Given its universality and salience to parents throughout the world, it is amazing that, until about 30 years ago, there was so little research on infant crying. So little, in fact, that there was hardly anything known about it except that it happened. There has since been a small explosion of studies. These studies have made a difference. We have changed our conceptualization of what early crying is about, of factors that affect the way parents respond, and of its consequences.
It may seem simple, but the realization that crying can be different at different developmental stages (before and after 4 months of age approximately) is an important breakthrough. The studies of Stifter, Zeifman, St. James-Roberts, Barr and Lehtonen all indicate that early increased crying—including the prolonged inconsolable crying bouts that so irritate care givers—is actually a normal developmental phenomenon that occurs in completely normally developing infants. Furthermore, the outcome for these infants is excellent. It is more of a challenge, however, if an infant has persistent fussiness throughout infancy. This is indicative of a normal individual difference referred to as “ difficult temperament.” As Zeifman notes, parental training in sensitivity and responsiveness to these infants can be beneficial.
The key, as Zeifman, Zeskind, and Oberlander point out, is how the parents respond to these frustrating properties of crying. As St. James-Roberts and colleagues showed, cultural differences in responding vary widely, but do not affect the increased inconsolable crying. On top of that, if the mother is unfortunate enough to experience post partum depression just when this normal increased crying occurs, the cry signal may be read differently resulting in over-responding or under-responding, but in either case less reliably then could be wished.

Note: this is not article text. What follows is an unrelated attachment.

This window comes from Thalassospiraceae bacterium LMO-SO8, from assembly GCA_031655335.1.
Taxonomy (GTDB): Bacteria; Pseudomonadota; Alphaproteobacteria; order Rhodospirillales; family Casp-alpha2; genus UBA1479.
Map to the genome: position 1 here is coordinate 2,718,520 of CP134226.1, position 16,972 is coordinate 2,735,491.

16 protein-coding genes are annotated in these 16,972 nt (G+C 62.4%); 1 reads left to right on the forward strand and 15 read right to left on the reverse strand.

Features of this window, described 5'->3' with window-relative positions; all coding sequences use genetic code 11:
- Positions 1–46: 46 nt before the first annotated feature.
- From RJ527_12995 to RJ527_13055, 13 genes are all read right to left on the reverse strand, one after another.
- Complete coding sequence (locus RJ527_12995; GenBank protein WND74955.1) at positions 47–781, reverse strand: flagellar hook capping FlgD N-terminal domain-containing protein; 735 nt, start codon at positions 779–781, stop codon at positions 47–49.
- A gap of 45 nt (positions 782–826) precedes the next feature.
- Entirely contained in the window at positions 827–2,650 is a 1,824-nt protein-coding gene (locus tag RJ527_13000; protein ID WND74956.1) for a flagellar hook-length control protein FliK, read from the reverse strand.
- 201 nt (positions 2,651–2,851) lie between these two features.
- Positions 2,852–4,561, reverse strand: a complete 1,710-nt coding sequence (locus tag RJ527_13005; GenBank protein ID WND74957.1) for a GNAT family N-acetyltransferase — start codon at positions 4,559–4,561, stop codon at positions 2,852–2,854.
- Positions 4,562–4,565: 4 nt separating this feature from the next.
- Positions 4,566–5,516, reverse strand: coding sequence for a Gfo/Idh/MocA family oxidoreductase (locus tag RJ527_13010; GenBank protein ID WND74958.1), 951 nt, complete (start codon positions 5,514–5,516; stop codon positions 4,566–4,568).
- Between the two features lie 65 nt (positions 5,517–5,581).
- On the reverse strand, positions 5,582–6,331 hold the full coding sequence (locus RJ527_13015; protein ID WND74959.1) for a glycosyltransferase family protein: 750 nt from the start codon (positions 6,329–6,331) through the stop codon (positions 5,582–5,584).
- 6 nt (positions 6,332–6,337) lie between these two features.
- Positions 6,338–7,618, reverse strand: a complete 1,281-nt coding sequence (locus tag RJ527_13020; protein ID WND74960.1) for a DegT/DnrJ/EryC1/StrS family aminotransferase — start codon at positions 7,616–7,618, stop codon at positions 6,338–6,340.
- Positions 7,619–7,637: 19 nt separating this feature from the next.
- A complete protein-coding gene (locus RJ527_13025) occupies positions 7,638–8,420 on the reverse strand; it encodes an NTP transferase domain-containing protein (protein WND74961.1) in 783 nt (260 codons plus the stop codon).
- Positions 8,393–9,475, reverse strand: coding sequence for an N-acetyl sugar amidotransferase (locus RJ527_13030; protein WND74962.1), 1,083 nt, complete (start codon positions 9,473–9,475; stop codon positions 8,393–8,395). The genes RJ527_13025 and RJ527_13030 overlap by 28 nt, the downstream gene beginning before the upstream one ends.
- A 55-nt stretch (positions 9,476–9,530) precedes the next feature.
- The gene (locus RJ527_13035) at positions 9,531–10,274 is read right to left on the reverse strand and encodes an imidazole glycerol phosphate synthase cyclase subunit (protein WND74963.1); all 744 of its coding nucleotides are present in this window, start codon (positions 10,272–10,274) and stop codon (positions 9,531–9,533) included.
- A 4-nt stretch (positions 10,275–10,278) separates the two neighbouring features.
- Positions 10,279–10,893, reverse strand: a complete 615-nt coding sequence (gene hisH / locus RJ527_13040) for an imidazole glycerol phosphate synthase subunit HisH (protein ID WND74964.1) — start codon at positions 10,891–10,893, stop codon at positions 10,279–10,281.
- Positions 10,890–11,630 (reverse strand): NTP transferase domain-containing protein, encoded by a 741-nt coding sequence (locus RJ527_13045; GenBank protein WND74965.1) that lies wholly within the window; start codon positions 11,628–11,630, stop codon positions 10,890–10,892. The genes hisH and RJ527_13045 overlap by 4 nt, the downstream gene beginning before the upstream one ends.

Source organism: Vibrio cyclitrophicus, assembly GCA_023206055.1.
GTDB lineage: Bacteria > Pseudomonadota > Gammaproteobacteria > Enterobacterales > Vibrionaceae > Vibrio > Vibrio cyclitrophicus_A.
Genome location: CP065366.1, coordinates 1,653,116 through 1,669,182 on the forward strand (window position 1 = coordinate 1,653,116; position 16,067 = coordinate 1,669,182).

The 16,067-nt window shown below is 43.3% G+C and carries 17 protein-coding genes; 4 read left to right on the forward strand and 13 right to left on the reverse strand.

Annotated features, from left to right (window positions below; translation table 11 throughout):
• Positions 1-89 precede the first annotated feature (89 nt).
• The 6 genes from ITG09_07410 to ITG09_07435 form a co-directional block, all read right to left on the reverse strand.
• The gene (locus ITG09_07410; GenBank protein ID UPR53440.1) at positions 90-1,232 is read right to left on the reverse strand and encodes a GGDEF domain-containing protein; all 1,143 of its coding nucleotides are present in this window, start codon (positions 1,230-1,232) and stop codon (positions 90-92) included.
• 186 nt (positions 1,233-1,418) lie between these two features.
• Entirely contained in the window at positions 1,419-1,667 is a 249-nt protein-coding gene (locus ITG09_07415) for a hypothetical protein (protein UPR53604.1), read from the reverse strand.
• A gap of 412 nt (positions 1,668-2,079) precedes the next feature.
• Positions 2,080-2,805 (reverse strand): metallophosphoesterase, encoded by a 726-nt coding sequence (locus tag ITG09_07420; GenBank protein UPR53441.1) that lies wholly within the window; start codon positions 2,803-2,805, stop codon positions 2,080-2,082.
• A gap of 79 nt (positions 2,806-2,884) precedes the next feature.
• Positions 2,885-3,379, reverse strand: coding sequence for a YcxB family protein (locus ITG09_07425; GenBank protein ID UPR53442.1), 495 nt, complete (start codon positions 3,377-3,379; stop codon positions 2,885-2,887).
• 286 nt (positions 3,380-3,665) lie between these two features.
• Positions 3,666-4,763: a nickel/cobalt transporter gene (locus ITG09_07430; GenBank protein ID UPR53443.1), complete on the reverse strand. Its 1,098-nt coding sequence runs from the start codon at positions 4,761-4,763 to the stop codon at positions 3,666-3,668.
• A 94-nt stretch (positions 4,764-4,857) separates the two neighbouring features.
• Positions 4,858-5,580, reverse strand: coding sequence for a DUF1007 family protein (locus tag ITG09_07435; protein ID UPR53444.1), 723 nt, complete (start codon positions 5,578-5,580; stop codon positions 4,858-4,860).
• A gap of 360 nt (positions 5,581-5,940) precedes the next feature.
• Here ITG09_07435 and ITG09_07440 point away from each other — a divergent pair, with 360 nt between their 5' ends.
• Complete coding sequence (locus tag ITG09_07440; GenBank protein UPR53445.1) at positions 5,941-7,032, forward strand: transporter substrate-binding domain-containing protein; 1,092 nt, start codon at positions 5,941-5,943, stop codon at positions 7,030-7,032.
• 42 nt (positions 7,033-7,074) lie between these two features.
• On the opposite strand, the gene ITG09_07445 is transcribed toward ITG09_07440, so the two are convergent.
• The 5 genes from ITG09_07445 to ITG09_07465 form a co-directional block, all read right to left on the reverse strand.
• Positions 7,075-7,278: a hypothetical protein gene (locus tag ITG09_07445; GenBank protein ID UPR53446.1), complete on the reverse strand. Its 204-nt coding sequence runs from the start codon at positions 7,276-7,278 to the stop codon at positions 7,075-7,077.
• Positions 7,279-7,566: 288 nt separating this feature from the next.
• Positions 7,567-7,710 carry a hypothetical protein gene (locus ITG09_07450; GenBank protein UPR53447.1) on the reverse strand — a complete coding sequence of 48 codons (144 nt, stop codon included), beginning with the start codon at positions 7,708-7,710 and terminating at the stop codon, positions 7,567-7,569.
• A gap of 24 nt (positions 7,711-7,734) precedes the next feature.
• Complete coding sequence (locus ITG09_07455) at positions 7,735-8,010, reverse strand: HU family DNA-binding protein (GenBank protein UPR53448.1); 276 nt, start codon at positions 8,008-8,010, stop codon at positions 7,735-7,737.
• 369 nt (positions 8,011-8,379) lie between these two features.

Anyone who has experienced the worst of this inconsolable crying would admit that it is counterintuitive to think of it as “ normal.” Being able to understand that, from the evolutionary point of view, lusty, strong crying has been helpful for infants who might receive too little care giving in the first post partum weeks, and that they turn out normally, is an important new way to think about this behavior. If thinking of increased crying as normal became the cultural norm, the anger generated by this age-old behavior might be reduced. This is an important public health target to achieve. It is now clear that it is the anger from this normal infant behavior that triggers most early traumatic brain injury (or shaken baby syndrome). In fact, the dire consequences (death, blindness and motor challenges) of shaken baby syndrome are the only significant negative long term clinical consequences of early increased crying. It is not the crying, but the care givers response to the crying that is the key. That gives us all something important to do; namely, to make sure that we and everyone who takes care of infants know that, no matter how frustrating it gets, never ever shake an infant in frustration.
Barr, Ronald G., MDCM, FRCPC Canada Research Chair
Child and Family Research Institute, Vancouver, BC